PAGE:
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Hong Kong Flower Market review

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The Hong Kong flower market is part of a collection of markets in Mongkok that are focused around a single product or theme; these include the Bird Market and the Goldfish Market, the latter selling a selection of animals.

Like the Goldfish Market, the Hong Kong Flower Market isn’t really a market in the traditional sense of the word. It is actually a long street, and several side streets, of shops, several dozen at least. There is, however, a market atmosphere, with most of the shops stuffing the sidewalk in front of their shops with flower displays.

It's a jungle of greenery with row upon row of flowers brought in fresh from across the border that morning as well as more exotic blooms jetted in from Holland and Japan. It’s impressive sight and the whole street is painted in colourful blooms and wafting fragrances. Alongside the usual roses and tulips you’ll find many flowers and plants considered lucky in Chinese culture, such as orchids, mandarin trees and bonsai trees.

The market has a rich history. Chinese flower sellers first started clustering here around the turn of the century when British control ran only as far as Boundary Road. They would flog their flowers to fresh from the boast Europeans for a handsome price. Many of the florists are still family run and have been shifting flowers for decades.

It's longevity is thanks to the importance of flowers in Chinese celebrations, especially Chinese New Year when flocks of locals throng the street to pick the most colourful bouquets and get their hands on a prized mandarin tree. It’s during Chinese New Year and other festivals when the market is particularly worth a visit; families cram the road wobbling under the weight of their premium bouquets and it is the best time to soak up the streets market atmosphere.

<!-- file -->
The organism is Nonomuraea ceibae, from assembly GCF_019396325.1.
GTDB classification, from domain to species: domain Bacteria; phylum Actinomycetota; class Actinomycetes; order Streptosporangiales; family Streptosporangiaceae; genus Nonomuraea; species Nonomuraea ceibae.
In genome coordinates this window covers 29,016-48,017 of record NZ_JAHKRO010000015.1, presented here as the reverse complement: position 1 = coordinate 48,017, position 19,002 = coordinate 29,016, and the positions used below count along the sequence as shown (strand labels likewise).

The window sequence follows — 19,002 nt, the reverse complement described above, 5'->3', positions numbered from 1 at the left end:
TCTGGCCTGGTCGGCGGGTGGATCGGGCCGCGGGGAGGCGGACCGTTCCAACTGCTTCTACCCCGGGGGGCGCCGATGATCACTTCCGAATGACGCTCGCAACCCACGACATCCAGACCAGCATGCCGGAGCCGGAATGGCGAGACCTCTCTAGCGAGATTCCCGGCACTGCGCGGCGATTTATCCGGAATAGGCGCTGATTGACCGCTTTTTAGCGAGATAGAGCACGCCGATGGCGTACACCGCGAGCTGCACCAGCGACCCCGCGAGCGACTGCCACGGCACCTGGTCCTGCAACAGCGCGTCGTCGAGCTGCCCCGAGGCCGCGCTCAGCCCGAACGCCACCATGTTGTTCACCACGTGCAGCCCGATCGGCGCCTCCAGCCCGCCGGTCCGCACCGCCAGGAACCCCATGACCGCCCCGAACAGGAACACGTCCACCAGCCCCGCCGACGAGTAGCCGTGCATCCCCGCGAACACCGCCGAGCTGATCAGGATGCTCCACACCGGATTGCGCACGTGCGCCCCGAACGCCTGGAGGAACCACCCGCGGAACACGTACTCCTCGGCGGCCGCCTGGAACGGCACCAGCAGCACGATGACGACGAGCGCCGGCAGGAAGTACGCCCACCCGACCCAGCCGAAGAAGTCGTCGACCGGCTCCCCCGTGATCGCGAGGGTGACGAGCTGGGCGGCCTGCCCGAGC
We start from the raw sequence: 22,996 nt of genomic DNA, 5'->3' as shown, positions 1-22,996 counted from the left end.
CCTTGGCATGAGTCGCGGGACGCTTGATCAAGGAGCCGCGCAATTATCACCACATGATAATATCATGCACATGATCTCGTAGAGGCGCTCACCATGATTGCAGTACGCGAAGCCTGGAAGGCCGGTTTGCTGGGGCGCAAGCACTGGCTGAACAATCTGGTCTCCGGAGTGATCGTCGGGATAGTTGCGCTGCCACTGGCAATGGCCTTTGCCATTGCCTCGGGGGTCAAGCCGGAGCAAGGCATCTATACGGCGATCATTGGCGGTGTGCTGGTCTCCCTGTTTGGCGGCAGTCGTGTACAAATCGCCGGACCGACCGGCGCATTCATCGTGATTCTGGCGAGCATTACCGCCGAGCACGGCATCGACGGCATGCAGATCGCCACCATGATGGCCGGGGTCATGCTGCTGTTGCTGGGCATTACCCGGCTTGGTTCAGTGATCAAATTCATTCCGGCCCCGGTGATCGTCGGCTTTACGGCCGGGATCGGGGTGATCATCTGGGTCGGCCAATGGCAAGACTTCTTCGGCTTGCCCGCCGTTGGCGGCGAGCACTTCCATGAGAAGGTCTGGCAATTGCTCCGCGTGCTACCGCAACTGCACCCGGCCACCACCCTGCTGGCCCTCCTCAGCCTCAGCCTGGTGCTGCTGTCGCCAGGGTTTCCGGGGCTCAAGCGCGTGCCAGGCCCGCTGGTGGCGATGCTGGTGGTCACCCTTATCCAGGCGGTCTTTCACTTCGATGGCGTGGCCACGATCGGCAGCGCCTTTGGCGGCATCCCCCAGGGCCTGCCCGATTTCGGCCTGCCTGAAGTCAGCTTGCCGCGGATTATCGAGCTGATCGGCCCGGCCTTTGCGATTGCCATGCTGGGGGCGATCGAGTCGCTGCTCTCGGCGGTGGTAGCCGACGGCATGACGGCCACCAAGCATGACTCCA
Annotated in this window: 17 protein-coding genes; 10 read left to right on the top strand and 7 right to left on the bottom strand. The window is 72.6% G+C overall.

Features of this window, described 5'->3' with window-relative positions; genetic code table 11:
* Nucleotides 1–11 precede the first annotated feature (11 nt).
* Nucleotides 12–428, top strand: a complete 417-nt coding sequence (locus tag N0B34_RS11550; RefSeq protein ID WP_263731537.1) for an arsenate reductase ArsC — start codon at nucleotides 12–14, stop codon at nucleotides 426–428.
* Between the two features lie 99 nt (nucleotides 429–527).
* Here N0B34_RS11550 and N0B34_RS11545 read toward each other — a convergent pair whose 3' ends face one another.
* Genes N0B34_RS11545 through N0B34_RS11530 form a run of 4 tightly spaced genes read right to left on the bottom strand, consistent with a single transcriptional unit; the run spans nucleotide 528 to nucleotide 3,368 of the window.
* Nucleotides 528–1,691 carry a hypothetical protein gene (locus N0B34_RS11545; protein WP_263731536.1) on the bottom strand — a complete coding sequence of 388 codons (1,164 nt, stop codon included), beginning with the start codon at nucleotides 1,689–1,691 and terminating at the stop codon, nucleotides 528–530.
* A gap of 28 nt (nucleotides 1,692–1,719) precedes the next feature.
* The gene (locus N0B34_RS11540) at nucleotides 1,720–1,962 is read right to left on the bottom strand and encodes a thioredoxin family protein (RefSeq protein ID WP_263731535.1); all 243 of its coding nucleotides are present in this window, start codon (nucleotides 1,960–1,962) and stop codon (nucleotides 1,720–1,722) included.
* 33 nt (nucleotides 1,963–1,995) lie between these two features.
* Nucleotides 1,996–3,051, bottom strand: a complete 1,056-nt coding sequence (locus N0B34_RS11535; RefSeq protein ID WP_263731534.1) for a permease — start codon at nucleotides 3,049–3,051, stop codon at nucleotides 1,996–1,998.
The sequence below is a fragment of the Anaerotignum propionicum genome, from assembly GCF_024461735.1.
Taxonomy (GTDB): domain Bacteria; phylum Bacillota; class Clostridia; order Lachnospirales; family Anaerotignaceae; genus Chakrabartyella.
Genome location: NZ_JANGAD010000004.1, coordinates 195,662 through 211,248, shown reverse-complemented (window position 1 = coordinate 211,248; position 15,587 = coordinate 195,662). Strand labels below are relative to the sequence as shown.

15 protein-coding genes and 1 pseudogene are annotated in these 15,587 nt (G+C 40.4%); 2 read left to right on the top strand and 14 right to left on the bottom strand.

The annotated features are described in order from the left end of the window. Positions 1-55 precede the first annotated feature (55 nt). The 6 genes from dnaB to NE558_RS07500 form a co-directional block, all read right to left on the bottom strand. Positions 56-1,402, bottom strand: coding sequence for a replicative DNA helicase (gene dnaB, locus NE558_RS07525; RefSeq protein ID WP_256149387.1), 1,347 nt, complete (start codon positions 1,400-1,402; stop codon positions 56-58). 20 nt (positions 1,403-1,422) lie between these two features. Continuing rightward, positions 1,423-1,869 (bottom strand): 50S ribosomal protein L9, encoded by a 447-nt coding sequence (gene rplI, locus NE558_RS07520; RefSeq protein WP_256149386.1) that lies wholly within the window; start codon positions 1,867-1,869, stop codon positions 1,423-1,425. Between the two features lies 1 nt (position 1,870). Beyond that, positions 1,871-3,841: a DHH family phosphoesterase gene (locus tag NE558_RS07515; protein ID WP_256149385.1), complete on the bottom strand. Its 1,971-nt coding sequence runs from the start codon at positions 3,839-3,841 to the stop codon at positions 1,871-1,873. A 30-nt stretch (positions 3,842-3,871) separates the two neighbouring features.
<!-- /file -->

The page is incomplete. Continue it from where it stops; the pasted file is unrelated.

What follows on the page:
Festivals aside, business is tough for the flower sellers; a combination of increasing rents, fines for placing displays too far into the street and an appetite from locals for less traditional gifts at festival time. Tourists can occasionally be given a hard time by got-out-of-bed-the-wrong-side grumpy florists but just keep snapping pictures and walk away.

The market runs 7 days a week between 9:30am and 7ish and, as mentioned above, the best time to visit is during a festival period. While bouquets are not expensive you can bag a bargain near closing time when florists will often sell off blooms that are set to wilt soon.

Found on Flower Market Road the best way to get here is to walk from Mongkok MTR station. There probably isn’t much more than an hour of strolling in a visit to the Flower Market, unless you’re really looking to buy, and a visit here is well combined with a look at the Goldfish Market and the Bird Market which are both nearby.

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